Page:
This semester, Dipayan Ghosh (B.S. Electrical Engineering ’10) is interning at the White House, where he’s working on technology policy issues in the Executive Office of the President. Ghosh, an Honors Program student at UConn, majored in electrical engineering and minored in math, economics, and nanotechnology as a University Scholar.
Upstate New York
After graduating from UConn, he moved on to study for a Ph.D. in electrical and computer engineering at Cornell University in Ithaca, NY, where he received funding for his work from both the Department of Defense and Cornell. His doctoral thesis argues that while engineers can design technical solutions for privacy, it is usually difficult to adopt private or “privacy-aware” technologies in practice due to the conflicting objectives of various stakeholders. Ghosh’s doctoral research provides an approach to solving this problem by applying game theory and cryptography to design privacy-aware technologies. Further, his thesis discusses the set of economic conditions required to ensure the adoption of privacy-preserving technical solutions. Ghosh’s work has resulted in a series of policy recommendations and economic findings on the assurance of privacy in technology.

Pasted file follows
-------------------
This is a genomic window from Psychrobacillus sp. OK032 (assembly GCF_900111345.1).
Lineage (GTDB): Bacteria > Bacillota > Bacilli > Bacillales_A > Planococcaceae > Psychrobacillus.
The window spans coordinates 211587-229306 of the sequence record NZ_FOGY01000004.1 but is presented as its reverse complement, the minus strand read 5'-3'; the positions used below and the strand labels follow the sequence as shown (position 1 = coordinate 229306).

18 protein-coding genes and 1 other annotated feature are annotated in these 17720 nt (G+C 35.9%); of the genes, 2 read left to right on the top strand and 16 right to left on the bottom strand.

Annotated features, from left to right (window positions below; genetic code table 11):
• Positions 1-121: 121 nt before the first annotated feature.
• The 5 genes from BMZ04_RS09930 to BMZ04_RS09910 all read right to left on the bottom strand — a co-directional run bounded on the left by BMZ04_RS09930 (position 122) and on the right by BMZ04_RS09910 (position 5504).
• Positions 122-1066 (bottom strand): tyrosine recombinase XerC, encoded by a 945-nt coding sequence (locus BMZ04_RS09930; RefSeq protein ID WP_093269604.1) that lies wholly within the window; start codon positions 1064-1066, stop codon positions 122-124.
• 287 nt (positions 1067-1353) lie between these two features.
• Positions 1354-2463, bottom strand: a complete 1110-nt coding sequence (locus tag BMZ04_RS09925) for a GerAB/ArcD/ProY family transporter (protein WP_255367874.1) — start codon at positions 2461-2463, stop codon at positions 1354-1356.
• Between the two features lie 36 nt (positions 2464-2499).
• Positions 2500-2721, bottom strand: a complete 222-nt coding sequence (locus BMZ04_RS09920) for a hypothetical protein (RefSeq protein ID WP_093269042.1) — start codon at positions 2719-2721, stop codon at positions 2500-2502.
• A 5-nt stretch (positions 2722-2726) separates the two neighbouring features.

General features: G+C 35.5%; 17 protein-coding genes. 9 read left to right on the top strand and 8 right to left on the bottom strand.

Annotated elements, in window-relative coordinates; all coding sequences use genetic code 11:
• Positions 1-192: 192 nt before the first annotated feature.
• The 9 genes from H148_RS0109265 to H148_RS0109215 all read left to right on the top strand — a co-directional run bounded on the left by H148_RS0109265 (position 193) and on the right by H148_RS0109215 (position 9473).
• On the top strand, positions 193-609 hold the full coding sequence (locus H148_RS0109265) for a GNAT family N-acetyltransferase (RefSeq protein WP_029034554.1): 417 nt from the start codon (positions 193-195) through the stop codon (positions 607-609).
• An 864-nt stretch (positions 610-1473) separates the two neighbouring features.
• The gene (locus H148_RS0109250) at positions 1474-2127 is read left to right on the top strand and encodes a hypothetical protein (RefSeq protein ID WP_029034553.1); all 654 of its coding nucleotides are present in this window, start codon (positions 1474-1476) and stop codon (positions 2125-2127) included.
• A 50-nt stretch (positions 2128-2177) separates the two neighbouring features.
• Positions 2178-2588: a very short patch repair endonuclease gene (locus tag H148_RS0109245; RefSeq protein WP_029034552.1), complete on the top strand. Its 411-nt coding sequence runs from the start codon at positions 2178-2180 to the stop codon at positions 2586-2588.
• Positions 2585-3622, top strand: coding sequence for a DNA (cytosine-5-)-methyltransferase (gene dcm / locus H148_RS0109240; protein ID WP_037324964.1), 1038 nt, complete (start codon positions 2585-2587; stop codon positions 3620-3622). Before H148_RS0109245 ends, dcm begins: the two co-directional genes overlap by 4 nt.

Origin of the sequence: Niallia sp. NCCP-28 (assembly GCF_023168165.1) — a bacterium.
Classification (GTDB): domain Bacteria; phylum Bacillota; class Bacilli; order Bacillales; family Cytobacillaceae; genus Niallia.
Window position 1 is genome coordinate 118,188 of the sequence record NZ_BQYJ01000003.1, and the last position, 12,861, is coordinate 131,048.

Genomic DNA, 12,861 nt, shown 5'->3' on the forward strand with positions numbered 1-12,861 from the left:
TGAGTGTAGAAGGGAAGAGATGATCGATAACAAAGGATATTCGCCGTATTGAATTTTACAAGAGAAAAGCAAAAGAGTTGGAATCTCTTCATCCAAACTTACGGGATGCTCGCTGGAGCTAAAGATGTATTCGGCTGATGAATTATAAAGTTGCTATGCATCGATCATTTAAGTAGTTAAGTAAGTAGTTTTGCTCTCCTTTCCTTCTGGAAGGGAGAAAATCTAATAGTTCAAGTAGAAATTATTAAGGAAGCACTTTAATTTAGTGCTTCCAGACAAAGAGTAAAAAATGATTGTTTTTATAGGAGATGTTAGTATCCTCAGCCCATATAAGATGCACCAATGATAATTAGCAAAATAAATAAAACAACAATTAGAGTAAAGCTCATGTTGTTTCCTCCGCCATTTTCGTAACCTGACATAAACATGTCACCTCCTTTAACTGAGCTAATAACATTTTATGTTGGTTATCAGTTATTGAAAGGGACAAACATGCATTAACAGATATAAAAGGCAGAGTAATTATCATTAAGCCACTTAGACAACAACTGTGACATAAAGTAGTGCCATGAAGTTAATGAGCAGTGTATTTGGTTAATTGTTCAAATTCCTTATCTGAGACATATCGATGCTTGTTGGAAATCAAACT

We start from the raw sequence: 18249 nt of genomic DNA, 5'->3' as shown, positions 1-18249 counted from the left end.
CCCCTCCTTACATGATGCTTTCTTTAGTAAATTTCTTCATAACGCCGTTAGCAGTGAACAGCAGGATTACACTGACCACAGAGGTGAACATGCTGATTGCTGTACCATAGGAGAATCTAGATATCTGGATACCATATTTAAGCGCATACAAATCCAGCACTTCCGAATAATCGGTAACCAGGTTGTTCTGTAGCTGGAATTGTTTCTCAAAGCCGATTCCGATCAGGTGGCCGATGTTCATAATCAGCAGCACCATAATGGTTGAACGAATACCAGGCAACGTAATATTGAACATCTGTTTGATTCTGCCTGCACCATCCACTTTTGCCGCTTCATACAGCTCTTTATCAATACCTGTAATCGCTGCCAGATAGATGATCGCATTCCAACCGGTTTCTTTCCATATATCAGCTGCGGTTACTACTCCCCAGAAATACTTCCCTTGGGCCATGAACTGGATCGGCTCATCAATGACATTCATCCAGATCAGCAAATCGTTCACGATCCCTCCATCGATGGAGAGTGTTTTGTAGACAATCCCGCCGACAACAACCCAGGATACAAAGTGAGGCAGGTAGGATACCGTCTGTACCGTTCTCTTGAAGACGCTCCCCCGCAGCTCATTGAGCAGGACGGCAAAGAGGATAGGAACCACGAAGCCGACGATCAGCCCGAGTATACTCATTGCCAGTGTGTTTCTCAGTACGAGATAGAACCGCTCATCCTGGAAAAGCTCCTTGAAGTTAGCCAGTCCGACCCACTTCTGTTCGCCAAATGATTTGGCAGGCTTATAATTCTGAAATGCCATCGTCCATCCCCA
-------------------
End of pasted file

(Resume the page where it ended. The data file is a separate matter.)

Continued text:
The White House
After finishing his studies at Cornell, he started working at the White House in technology policy as an intern in the Executive Office of the President. Currently, Ghosh is collaborating with the senior advisor for technology policy responsible for a wide range of policy issues at the intersection of technology and the American economy, from Internet connectivity throughout the nation to assessing the impact of the big data revolution on the individual citizen.
Published: June 3, 2014